Do you think that you were in the minority at the Catalyst Project, coming from the technical side of things?
PJ: I’d say so, yes. People who actively make an active living out of working in the film industry would have been the minority.
Alex: I thought there were quite a few writers there.
John: Which is a good thing. Because it’s very pragmatic, very ‘look, this is what you need’. Which writers may not be exposed to otherwise.
Was there anyone in particular who stood out for you as helpful?
PJ: Well there was a guy called Jan Fleischer, who is a script editor. He made a really good impression on us. And then later he came on board our project as a mentor. I never actually met him. But we had an ongoing phone and email correspondence over a couple of months. Lenny Abrahamson was also really helpful at the editing phase.
John: And it wasn’t just for us, it was for our crew as well. So our sound guy or our production designer, or whoever, could get mentorship as well.
Alex: We also got to attend a lot of Screen Training Ireland classes and seminars, budget stuff, scheduling, health and safety, marketing, which was great.
John: One of the main things about it as well was that everyone was paid the same rate and people got a chance to upgrade. We worked with a lot of people who were more than capable to take that step up and prove themselves brilliantly as a head of department.
From a point of view of funding then, how exactly did it work?
Well the Film Board, Screen Training Ireland, BAI, TV3 and Filmbase all contributed.
Alex: Each of the three projects got €275,000.
John: And apart from what Filmbase invested, we could also use their facilities, Screen Training Ireland the same. That’s a huge help. Stuff like Filmbase’s rehearsal rooms – those things add up. It’s a great resource to have.
So once you had the funding, then basically your job as producers was all done for you…
John: Hah! No, okay, it was great in that way. The finance was already there, we just had to do the paperwork and work out our budget. That meant that Alex and I could work closely with PJ in the casting, the locations, etc. On a lot of films, especially independent films, your time is taken up just closing the film.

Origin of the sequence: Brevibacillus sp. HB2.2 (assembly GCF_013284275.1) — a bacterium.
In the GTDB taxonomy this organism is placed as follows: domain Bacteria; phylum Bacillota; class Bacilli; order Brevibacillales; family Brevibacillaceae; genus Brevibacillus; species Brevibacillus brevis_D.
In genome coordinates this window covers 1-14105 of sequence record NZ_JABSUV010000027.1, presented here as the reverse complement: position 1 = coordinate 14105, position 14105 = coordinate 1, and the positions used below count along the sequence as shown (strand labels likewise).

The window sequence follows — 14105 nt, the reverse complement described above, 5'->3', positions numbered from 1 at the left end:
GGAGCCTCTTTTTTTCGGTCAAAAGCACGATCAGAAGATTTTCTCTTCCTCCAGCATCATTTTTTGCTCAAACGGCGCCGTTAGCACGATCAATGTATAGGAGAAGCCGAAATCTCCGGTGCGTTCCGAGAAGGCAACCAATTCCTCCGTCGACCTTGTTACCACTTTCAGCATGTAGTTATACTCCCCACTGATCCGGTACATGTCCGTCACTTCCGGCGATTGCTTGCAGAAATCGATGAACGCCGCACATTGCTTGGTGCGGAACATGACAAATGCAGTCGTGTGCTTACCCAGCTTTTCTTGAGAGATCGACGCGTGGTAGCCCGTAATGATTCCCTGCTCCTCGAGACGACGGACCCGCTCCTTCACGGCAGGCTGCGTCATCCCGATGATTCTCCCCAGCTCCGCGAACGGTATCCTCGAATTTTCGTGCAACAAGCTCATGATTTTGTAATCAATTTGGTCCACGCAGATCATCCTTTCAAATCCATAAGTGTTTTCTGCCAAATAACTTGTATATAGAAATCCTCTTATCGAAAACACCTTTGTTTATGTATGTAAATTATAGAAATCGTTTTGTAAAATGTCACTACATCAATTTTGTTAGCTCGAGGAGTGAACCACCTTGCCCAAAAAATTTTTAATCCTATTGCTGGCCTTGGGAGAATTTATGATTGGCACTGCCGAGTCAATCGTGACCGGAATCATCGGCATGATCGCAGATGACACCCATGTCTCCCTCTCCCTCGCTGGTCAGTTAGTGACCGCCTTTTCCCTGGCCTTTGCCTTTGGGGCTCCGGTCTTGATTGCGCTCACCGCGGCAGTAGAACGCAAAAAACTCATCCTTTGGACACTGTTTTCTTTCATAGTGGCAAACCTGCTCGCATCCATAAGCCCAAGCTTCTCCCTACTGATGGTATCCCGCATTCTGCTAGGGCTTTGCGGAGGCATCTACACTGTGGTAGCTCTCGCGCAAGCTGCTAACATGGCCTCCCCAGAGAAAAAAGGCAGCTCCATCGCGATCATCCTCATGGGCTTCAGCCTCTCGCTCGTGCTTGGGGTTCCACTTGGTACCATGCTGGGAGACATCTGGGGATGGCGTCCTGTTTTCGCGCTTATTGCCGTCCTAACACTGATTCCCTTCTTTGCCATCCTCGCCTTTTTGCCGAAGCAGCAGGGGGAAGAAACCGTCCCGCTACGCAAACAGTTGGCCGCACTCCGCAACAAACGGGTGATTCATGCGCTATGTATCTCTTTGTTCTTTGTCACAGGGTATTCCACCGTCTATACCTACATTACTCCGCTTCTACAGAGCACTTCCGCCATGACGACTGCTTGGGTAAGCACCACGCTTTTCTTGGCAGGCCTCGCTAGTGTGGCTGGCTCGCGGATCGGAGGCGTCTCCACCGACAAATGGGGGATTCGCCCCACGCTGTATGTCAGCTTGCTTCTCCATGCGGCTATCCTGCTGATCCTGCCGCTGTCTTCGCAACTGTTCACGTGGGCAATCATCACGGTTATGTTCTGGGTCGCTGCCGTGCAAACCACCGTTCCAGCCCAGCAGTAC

PJ: Everybody is there because they want to be there and not because the money is big. They want to work with us, they like the script, they like the project. It’s the people behind the camera, really, like say Sean Griffin, our first ad, or Jessica Bermingham our production manager.
The project funded the three winning projects, but then there are also all the ones that nearly made it. His and Hers, Savage, Snap are just some of them and there are still more in the pipeline. It’s almost like it sparked a mini generation of films, the Catalyst generation. What’s it like being part of that?
PJ: Well. I am not aware that… [laughter]
Alex: We know a lot of the people involved. But it’s not like we meet for coffee every Friday!
John: No, but it is great. I actually worked on One Hundred Mornings and Savage, I did all those before Rewind. That was good for me just in terms of talking to Seamus Byrne and Katie Holly and Conor Barry and asking them, ‘what did you guys do here?’ And I am still in contact with everybody. I think it made me a better producer, being able to work on those films in a first ad role.
So do you think there should be another Catalyst Project?
John: Definitely, there should be another Catalyst Project.
Alex: Someone at one of the seminars said that part of the thing was to allow filmmakers the freedom to fail.
John: Yeah. It’s important to….
PJ: …to cut your teeth.
PJ: And to make mistakes in a less pressured environment than if it’s a purely commercial thing. It’s designed as a training scheme and that shouldn’t be forgotten, you know.